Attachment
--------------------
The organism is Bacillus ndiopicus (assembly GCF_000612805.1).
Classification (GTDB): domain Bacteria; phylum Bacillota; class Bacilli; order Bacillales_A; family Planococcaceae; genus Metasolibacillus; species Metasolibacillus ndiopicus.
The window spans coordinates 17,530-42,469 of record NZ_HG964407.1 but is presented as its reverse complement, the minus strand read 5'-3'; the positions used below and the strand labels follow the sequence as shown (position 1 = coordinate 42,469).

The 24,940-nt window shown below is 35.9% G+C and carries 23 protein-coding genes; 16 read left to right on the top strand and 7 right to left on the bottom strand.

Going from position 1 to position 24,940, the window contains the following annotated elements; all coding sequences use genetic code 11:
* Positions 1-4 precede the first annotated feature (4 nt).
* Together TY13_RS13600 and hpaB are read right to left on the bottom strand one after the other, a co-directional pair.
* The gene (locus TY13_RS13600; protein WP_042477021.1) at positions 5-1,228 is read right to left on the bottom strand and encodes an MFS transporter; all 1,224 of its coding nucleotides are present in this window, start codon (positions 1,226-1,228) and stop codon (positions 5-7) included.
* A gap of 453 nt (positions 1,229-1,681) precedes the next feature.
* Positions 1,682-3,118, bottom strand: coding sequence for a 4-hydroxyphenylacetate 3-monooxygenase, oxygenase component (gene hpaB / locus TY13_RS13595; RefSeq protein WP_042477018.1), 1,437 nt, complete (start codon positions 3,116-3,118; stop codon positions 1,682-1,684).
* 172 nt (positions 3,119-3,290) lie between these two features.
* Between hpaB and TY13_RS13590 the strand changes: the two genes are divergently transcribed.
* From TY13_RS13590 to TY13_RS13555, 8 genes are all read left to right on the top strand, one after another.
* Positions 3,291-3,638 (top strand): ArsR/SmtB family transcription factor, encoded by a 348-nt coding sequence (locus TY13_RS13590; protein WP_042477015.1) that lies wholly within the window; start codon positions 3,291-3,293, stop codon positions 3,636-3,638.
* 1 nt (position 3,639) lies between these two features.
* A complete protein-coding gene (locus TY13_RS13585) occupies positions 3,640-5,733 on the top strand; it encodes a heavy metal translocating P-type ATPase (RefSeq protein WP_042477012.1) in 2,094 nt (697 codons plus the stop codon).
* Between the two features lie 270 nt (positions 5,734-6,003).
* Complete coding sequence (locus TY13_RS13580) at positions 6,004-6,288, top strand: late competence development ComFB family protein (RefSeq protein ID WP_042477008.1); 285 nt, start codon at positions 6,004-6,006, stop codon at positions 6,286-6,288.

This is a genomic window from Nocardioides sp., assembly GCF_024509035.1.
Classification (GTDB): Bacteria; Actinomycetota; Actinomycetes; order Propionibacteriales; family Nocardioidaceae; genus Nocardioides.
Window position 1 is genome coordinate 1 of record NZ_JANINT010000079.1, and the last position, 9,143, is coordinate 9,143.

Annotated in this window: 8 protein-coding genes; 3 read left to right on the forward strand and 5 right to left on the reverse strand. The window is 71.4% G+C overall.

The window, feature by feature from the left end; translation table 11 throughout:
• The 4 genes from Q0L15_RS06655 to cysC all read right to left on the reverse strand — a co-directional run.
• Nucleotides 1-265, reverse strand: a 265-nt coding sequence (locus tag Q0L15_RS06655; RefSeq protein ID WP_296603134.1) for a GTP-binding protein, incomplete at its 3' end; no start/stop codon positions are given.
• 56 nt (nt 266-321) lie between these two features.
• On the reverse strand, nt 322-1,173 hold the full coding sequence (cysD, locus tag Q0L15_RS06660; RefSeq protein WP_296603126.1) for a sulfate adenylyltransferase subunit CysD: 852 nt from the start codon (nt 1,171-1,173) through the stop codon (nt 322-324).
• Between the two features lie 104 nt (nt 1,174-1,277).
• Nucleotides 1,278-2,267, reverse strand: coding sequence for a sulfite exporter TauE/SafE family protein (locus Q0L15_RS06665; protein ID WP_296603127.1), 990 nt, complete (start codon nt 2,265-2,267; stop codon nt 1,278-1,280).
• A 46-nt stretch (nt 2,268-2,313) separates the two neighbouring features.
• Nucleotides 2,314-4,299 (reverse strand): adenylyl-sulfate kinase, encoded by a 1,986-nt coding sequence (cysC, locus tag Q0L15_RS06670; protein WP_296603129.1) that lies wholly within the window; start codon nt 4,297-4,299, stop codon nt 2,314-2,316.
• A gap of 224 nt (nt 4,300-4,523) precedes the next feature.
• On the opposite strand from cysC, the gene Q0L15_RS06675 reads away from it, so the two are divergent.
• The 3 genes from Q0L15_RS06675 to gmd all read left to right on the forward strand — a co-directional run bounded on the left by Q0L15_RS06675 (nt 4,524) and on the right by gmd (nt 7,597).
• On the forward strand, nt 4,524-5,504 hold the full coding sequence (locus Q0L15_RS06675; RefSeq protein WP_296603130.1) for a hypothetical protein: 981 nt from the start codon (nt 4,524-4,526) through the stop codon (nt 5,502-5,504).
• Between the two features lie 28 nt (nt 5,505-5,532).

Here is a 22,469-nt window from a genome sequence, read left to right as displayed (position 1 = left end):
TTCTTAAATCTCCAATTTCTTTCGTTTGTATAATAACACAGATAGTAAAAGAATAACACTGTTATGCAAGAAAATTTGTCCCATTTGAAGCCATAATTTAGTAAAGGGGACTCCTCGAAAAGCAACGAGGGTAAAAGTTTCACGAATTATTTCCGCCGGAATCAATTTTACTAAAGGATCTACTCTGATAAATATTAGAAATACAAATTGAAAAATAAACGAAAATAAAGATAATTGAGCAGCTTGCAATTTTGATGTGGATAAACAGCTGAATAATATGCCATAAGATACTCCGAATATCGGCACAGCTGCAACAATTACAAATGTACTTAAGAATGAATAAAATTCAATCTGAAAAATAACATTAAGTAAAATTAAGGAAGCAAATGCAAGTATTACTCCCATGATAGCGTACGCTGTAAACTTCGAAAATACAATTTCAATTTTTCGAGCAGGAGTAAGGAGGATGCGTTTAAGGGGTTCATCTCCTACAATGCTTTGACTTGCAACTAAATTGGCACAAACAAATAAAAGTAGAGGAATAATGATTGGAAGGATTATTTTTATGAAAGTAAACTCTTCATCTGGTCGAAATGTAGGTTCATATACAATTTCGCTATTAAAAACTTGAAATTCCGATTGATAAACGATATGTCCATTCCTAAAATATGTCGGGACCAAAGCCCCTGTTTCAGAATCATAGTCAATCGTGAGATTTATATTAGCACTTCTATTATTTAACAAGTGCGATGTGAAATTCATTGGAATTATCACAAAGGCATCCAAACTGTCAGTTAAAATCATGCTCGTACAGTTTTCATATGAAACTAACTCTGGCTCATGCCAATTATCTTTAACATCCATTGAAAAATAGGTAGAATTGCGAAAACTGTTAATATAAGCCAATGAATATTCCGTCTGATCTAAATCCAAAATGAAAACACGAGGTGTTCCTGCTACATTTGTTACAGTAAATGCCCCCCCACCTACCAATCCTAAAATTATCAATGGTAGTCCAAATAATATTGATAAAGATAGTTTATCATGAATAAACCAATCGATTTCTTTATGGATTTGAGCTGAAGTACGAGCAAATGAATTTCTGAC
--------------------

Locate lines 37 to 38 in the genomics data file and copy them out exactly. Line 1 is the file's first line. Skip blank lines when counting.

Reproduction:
Here is a 22,469-nt window from a genome sequence, read left to right as displayed (position 1 = left end):
TTCTTAAATCTCCAATTTCTTTCGTTTGTATAATAACACAGATAGTAAAAGAATAACACTGTTATGCAAGAAAATTTGTCCCATTTGAAGCCATAATTTAGTAAAGGGGACTCCTCGAAAAGCAACGAGGGTAAAAGTTTCACGAATTATTTCCGCCGGAATCAATTTTACTAAAGGATCTACTCTGATAAATATTAGAAATACAAATTGAAAAATAAACGAAAATAAAGATAATTGAGCAGCTTGCAATTTTGATGTGGATAAACAGCTGAATAATATGCCATAAGATACTCCGAATATCGGCACAGCTGCAACAATTACAAATGTACTTAAGAATGAATAAAATTCAATCTGAAAAATAACATTAAGTAAAATTAAGGAAGCAAATGCAAGTATTACTCCCATGATAGCGTACGCTGTAAACTTCGAAAATACAATTTCAATTTTTCGAGCAGGAGTAAGGAGGATGCGTTTAAGGGGTTCATCTCCTACAATGCTTTGACTTGCAACTAAATTGGCACAAACAAATAAAAGTAGAGGAATAATGATTGGAAGGATTATTTTTATGAAAGTAAACTCTTCATCTGGTCGAAATGTAGGTTCATATACAATTTCGCTATTAAAAACTTGAAATTCCGATTGATAAACGATATGTCCATTCCTAAAATATGTCGGGACCAAAGCCCCTGTTTCAGAATCATAGTCAATCGTGAGATTTATATTAGCACTTCTATTATTTAACAAGTGCGATGTGAAATTCATTGGAATTATCACAAAGGCATCCAAACTGTCAGTTAAAATCATGCTCGTACAGTTTTCATATGAAACTAACTCTGGCTCATGCCAATTATCTTTAACATCCATTGAAAAATAGGTAGAATTGCGAAAACTGTTAATATAAGCCAATGAATATTCCGTCTGATCTAAATCCAAAATGAAAACACGAGGTGTTCCTGCTACATTTGTTACAGTAAATGCCCCCCCACCTACCAATCCTAAAATTATCAATGGTAGTCCAAATAATATTGATAAAGATAGTTTATCATGAATAAACCAATCGATTTCTTTATGGATTTGAGCTGAAGTACGAGCAAATGAATTTCTGAC